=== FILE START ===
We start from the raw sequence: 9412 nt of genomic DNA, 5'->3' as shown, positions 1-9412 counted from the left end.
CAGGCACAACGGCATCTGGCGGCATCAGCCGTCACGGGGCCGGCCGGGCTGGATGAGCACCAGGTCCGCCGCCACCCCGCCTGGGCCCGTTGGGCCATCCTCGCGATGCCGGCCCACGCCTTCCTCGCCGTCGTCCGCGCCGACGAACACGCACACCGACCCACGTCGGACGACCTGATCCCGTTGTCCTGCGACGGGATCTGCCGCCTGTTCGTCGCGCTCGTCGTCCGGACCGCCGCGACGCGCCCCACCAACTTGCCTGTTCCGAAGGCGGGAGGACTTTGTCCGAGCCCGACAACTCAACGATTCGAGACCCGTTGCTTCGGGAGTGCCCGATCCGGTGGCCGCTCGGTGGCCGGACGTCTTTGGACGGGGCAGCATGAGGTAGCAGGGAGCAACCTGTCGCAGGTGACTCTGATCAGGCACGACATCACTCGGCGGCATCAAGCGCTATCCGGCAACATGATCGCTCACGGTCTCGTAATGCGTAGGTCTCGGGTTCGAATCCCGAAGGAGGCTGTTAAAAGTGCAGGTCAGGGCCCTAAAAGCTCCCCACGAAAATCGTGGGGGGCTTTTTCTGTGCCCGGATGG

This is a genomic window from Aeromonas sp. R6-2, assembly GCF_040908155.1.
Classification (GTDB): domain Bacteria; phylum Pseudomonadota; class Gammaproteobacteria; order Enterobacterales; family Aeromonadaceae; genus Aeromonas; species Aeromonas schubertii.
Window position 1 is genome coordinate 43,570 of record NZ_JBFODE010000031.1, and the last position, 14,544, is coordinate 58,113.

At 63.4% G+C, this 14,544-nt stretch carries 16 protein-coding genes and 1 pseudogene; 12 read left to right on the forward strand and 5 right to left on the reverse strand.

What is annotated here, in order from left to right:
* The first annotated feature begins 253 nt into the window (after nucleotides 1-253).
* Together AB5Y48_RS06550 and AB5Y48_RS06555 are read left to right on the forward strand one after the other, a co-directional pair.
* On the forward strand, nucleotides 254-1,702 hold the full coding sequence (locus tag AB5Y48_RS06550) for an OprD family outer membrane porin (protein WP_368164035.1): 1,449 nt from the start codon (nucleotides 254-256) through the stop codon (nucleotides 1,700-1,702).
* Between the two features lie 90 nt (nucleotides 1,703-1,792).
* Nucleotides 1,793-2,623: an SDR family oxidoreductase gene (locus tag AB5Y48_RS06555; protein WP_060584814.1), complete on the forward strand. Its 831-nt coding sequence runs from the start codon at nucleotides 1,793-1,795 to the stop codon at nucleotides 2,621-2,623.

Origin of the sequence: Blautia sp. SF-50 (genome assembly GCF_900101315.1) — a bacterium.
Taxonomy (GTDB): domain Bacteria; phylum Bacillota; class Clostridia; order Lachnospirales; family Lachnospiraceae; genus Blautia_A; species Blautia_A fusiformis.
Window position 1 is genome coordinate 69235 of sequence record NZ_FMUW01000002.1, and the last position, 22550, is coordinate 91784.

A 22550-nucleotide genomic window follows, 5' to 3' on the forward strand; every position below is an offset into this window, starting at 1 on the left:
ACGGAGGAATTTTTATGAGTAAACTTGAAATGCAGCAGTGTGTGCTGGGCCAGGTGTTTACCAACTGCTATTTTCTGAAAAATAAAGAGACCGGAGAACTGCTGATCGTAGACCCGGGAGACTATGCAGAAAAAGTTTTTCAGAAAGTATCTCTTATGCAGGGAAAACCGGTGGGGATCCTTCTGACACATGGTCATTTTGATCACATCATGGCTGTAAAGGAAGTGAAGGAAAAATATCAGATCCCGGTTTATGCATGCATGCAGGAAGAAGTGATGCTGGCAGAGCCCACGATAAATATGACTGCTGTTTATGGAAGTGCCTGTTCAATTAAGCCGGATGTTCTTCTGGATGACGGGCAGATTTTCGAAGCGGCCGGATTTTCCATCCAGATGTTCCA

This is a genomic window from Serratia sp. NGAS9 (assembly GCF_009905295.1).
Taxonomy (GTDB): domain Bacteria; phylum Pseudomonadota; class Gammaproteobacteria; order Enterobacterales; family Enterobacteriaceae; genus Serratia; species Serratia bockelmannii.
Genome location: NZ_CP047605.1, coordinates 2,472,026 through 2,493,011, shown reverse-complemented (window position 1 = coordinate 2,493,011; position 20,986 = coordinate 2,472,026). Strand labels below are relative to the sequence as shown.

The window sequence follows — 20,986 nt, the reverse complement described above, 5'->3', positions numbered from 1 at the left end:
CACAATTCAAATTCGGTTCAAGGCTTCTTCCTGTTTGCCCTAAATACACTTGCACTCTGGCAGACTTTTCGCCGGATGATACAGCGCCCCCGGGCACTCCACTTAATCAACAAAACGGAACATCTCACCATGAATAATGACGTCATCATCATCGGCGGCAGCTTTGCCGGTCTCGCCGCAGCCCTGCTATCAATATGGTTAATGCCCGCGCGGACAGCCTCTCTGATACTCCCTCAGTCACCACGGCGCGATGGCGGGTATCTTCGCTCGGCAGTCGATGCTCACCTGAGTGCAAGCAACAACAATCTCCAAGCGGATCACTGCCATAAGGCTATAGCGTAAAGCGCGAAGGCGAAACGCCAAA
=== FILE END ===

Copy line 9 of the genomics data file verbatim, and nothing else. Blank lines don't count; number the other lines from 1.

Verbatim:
* Together AB5Y48_RS06550 and AB5Y48_RS06555 are read left to right on the forward strand one after the other, a co-directional pair.